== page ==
Now how can this crumb of a tooth be attributed to Dimetrodon?? First, it's serrated. It could be shark? The enamel is not smooth (not very visible in this image, a little at the bottom), so no (additionally, the serration shape is different from those of Orthacanth sharks). That narrows it down to serrated Synapsids. It turns out that very few animals at this time and location had "true" serrations, not just enamel serrations, but bumps in the dentine beneath the enamel. The enamel on this piece happens to still be clear, allowing one to see the globular dentine underneath! From B
  11. ThePhysicist

    Dimetrodon tooth

    From the album: Permian

    Dimetrodon sp. Wellington/Ryan Fm., Waurika, OK, USA Post-canine/posterior tooth This tooth is likely from D. limbatus, given the locality and presence of serrations: https://www.nature.com/articles/ncomms4269 The same paper also rules out other serrated Sphenacodonts by the enamel ornamentation. Its smaller size could indicate that it's from a juvenile. It differs from the comparatively abundant broken Orthacanth shark tooth cusps in the microfossil matrix (what most people are likely to confuse with): the enamel texture is not smooth, the c
  12. ThePhysicist

    Hatchling Dimetrodon Claw?

    Hi y'all. Found this in some Permian micromatrix from Waurika, OK. There's no way I'm this lucky, but is this a very tiny Dimetrodon claw? I've tried to get access to this paper, but still waiting to see if the authors will send the text. I'm fairly confident it's at least sphenacodontid, based on pictures I've seen on the forum. It's about 3 mm in length. @dinodigger@jdp
  13. ThePhysicist

    Dimetrodon spine

    From the album: Permian

    Spine section from Dimetrodon sp. (limbatus?).
  14. dinodigger

    Dimetrodon vertebra

    It's been a long time since I shared some finds- this is a really nice Dimetrodon caudal (tail) vertebra from a medium size ddon. The short, blade-like neural spine is the tell for position. Newest project for us is prepping a 12 foot by 6 foot block containing remains of at least 6 Dimetrodons. Hoping to get it into the lab by April... will start posting photos soon. Best, Chris
  15. paleo.nath

    Dimetrodon tooth?

    I’ve just found this tooth in some Permian micro matrix from the Wellington formation, it is serrated and around a centimeter long. I’m thinking It’s dimetrodon or some sort of other basal synapsid
  16. PrehistoricWonders

    Dimetrodon? Claw?

    Hi, I’m considering buying this “dimetrodon claw” and was wondering if it is really a dimetrodon claw. It was found in waurika, Oklahoma, Ryan formation and is from the Permian. I’m not sure how big it is but it looks pretty small. TIA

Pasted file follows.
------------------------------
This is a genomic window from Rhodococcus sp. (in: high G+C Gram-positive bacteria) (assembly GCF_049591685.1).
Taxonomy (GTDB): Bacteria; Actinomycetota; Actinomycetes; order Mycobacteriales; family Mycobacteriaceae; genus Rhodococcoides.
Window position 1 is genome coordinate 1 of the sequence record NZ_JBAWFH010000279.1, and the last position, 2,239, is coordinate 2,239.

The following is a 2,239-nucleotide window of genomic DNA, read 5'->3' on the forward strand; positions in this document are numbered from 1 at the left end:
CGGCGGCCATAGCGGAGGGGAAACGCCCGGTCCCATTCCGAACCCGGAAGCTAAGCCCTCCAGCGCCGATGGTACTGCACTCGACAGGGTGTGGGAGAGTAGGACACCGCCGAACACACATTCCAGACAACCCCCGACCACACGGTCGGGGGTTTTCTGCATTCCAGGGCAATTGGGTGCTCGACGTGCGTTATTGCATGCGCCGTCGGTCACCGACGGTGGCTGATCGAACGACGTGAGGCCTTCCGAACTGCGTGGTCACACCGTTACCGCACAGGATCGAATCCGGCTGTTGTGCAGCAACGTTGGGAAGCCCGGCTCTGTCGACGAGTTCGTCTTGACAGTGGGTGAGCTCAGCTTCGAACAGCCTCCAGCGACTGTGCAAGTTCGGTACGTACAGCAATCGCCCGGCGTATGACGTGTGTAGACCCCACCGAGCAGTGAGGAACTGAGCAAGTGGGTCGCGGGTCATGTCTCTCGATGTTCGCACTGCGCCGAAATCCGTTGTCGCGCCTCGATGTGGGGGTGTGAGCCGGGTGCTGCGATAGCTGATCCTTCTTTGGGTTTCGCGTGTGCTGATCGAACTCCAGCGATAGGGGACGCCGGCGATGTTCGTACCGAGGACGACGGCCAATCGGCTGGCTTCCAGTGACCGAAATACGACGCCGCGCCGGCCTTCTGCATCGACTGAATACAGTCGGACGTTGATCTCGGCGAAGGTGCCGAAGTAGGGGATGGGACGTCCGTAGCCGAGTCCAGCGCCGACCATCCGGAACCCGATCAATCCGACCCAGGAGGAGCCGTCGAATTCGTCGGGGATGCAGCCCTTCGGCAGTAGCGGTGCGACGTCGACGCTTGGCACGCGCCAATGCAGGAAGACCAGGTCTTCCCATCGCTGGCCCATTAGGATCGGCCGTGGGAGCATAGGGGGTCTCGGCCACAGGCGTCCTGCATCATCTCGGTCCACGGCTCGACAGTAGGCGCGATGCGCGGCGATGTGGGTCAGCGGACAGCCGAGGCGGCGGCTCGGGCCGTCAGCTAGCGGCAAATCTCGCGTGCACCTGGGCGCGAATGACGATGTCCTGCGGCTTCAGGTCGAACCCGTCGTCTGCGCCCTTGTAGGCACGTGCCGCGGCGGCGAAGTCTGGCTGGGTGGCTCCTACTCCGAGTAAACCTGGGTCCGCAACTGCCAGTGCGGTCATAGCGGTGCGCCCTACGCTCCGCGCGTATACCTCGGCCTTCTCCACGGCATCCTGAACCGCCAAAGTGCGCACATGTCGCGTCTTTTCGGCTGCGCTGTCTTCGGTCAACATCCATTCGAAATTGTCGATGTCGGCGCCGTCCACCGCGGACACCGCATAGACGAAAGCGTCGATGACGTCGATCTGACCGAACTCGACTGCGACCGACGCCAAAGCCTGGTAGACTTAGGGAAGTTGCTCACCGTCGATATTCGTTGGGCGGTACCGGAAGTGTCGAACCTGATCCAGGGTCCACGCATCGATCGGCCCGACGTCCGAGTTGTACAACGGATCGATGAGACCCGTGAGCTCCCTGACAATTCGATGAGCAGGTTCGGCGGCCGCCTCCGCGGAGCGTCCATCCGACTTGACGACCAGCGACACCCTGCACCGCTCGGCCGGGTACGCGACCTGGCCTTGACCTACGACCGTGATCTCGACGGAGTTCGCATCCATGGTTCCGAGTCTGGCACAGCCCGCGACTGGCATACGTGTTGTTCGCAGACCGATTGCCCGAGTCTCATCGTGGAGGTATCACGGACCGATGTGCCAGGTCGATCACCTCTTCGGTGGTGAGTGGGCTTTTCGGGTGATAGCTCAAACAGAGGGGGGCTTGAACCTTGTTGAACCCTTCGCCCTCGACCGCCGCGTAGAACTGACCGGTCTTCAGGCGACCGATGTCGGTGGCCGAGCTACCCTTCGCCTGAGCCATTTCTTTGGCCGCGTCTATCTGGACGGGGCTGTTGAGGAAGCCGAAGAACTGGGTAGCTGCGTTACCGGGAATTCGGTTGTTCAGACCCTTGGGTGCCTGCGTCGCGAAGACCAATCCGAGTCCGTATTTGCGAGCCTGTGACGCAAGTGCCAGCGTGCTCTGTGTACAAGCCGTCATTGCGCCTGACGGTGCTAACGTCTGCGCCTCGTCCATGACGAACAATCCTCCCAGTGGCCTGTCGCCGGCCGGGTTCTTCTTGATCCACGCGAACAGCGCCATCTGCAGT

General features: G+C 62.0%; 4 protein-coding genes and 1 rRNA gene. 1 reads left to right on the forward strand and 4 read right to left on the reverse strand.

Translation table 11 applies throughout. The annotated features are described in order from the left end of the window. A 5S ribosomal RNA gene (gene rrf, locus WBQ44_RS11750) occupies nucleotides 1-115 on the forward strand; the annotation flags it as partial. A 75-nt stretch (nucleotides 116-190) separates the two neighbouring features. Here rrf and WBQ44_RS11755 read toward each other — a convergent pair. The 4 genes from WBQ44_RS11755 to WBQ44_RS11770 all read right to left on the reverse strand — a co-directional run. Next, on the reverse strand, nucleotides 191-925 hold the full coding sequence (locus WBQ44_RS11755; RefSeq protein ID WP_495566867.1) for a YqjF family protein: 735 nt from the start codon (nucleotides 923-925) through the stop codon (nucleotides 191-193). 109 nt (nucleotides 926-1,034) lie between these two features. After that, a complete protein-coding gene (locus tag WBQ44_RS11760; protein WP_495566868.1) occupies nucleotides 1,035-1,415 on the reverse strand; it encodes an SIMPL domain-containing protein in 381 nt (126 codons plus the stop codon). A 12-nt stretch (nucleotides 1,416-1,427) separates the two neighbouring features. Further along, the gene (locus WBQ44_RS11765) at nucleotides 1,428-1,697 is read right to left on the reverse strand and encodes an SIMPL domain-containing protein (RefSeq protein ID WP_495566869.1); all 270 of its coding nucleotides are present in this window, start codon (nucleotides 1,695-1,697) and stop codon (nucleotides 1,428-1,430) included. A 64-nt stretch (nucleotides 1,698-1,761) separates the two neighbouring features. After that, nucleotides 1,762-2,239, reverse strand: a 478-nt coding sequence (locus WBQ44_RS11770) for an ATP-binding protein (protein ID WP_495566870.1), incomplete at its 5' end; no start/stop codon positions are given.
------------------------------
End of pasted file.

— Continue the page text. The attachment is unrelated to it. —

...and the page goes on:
17. FF7_Yuffie

    Dimetrodon tooth?

    At 8mm, it seems small to me. Any thoughts? From the Texas Red Beds.
  18. dinodigger

    Dimetrodon's yay!!!

    Dimetrodon teeth have come up lately and I havent posted in a long time. This specimen is grandis species from the Arroyo formation. Older species are smaller and have interesting fluting, something we don't typically see in the later, more advanced guys who also have larger, more robust teeth with coarser serrations.
  19. dinodigger

    Dimetrodon Tibia

    Here is a beautiful young Dimetrodon tibia- wonderful thick permian pond clay helps preserve wonderfully. Short back legs much like a horned toad. Watch a horn toad run and you will get the idea of how these guys ran. Fast, but short, bursts of speed for surprise attack.
  20. I’ve been trying to research and go through previous posts all morning, but I still need help. Can this be confirmed as a Dimetrodon tooth or just as Sphenacodontidae? The seller states that it’s from the Ryan formation and found near Waurika, Oklahoma. It appears to be around 1/4 inch long. I know the photos aren’t the best, but all of the sellers photos are pretty terrible. I can definitely see serrations on the tooth. If anyone can help shed some light on this for me I would appreciate it. I know @Bobby Rico has a slight obsession with Dimetrodons, so maybe he can weigh in.
  21. Ok I also think it is time for us to see more of the members collections . So without further ado show us your Sphenacodontidae collection . is an extinct family of small to large, advanced, carnivorous, Late Pennsylvanian to middle Permian pelycosaurs. Sphenacodontid fossils are so far known only from North America and Europe and have one of the most ironic creature ever to have lived in there ranks, Dimetrodon. And a claw from the same location.
  22. Listing for dimetrodon manus track from el pueblo, NM. Five claw tip impressions but these are the only pics provided. Any thoughts?
  23. Still_human

    2 dimetrodon vertebrae & basioccipital

    From the album: Permian era fossils

    Basioccipital about .5" large vertebra about 3" small vertebra about 1.5" *more info to be posted
  24. BigJim2500

    Permian Reptile Vertebra ID

    Hi, looking for some thoughts on identification of a fossil I bought a while ago. This is a fairly well preserved vertebra from an early reptile of some kind. Unfortunately I lost the original label for it so all I can say is that it’s from 300-250 mya, and from a formation in Oklahoma or Texas. I’m not very experienced with Permian stuff, so I’m not sure where to begin. Thanks for any help!
×
×
  • Create New...